During training, Angel heard concerns from more experienced fighters that she and Vega were too buddy-buddy. If she wanted to win, she'd have to learn to hate Vega. Hearing this, she'd calmly explain that her motive for fighting had nothing to do with her opponent. Still, she acknowledged that this could be a problem: "Where's my primal instinct?" But now, between rounds 2 and 3, Angel is staring across the ring at a bloody Vega, muttering, "Bitch. Bitch. Bitch." In her corner, Vega is doing the same. Ultimately Vega prevails, in a close decision.
The next bout features heavyweights Keith Savage and Bradley "Pancakes" Bowers, who maul one another without regard for self-defense. Bowers, who is in his mid-thirties, trained hard for this fight, but he's a smoker, and it is an uphill battle. In the end, Savage, 41, wins by a TKO. Then two flyweights, Roberto Martinez and Byron "the Kid" Smith, enter the ring. Unlike the two fights that preceded it, this evenly matched bout features two boxers who know what they're doing. Martinez wins a split decision.
After an intermission, Pablo Weiss fights Bob Cassilly. They're two palookas, albeit with diametrically different boxing styles. Cassilly's a Buster Keaton-style boxer, sturdy and upright, a human Rock'em Sock'em Robot who keeps pecking away at his opponent. Weiss, meanwhile, is all over the place, throwing roundhouse punches that seem to start on one side of the ring and end up who-knows-where. It's a style that leaves plenty of openings for the patient Cassilly, who occasionally manages to sneak through and poke his foe in the snoot.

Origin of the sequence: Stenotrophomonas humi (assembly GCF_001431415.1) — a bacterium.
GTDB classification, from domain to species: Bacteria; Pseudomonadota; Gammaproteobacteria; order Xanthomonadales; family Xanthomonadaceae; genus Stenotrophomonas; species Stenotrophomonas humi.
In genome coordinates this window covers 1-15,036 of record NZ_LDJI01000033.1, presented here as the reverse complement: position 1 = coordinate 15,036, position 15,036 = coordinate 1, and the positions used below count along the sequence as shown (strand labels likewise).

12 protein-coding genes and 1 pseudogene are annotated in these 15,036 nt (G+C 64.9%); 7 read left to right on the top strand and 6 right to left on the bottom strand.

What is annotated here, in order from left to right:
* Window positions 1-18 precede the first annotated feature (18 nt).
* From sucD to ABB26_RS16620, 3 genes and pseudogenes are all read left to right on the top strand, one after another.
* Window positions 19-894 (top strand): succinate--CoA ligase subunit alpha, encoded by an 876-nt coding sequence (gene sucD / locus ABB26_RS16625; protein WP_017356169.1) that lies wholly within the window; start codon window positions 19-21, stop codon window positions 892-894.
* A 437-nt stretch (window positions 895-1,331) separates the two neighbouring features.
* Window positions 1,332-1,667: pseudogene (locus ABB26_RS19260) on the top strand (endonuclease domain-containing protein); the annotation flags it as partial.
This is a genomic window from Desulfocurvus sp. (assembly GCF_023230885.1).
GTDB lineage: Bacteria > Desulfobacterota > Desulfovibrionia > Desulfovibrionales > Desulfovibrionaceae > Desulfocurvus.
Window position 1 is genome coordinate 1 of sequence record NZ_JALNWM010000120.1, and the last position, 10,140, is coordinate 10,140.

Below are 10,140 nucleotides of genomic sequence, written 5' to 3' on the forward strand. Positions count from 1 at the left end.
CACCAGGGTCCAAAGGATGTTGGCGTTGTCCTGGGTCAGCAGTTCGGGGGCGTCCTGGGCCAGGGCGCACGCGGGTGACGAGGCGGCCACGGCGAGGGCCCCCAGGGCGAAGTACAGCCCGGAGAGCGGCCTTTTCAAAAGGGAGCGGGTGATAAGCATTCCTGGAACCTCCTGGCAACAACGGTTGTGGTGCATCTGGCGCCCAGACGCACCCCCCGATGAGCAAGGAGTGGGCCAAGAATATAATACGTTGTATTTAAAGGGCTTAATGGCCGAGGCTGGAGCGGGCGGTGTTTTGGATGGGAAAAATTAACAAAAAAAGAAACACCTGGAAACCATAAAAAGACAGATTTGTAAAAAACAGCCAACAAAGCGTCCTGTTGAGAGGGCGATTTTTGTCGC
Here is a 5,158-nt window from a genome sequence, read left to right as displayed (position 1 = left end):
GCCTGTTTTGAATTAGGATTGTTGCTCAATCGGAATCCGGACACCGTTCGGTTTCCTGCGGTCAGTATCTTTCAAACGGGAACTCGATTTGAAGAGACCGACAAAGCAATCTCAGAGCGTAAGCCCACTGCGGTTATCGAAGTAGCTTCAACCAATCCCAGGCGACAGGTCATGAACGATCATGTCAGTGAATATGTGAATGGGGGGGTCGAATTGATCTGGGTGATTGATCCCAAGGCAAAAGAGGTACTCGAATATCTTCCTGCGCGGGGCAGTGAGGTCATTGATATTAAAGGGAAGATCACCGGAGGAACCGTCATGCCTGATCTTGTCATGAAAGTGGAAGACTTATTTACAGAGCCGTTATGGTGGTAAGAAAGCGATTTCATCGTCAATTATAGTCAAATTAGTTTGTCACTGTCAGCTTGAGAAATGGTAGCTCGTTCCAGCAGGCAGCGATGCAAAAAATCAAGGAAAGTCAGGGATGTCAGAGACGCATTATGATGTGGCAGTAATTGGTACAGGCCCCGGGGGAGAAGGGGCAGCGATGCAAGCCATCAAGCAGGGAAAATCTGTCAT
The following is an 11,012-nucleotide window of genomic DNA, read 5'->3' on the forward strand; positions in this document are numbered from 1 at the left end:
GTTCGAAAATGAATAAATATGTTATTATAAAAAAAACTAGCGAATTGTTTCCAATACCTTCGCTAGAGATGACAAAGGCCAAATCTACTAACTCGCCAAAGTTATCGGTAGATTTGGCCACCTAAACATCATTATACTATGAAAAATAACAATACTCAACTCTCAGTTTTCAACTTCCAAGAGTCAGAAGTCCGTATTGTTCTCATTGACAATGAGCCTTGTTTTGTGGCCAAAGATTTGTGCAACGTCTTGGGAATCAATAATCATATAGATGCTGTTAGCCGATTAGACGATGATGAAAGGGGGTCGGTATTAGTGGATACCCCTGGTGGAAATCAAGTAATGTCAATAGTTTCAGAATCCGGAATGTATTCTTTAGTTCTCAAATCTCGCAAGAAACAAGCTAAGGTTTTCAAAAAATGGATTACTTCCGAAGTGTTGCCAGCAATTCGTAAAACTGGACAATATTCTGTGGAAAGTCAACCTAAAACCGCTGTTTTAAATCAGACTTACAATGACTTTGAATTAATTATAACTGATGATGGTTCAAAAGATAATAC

In the second round, some blood dribbles from Weiss' nose. Then more comes, and still more, until it crimsons the fighter's white-shirted chest. But Weiss isn't giving up. At one point he lands a low blow (much to the chagrin of the crowd); at another juncture, he bulldozes Cassilly out of the ring (much to the crowd's glee). In the end, a unanimous decision goes to Cassilly.
Wonder of wonders, Myrl Taylor's craggy mug cracks a smile.
Jenna Bauer is up next. This is an unjudged exhibition. Bauer's scheduled opponent backed out at the last minute and, in her stead, on only 24 hours' notice, City Museum bartender Jenny Gordon has stepped up. It's a mismatch. From the start, Bauer realizes she can jab with impunity, which she does, again and again and again. Gordon fights bravely back, to no avail. After a dozen uncontested jabs, Bauer lands a punch on Gordon's nose and winces in sympathy. As the bell signals the close of the match, the two fighters hug.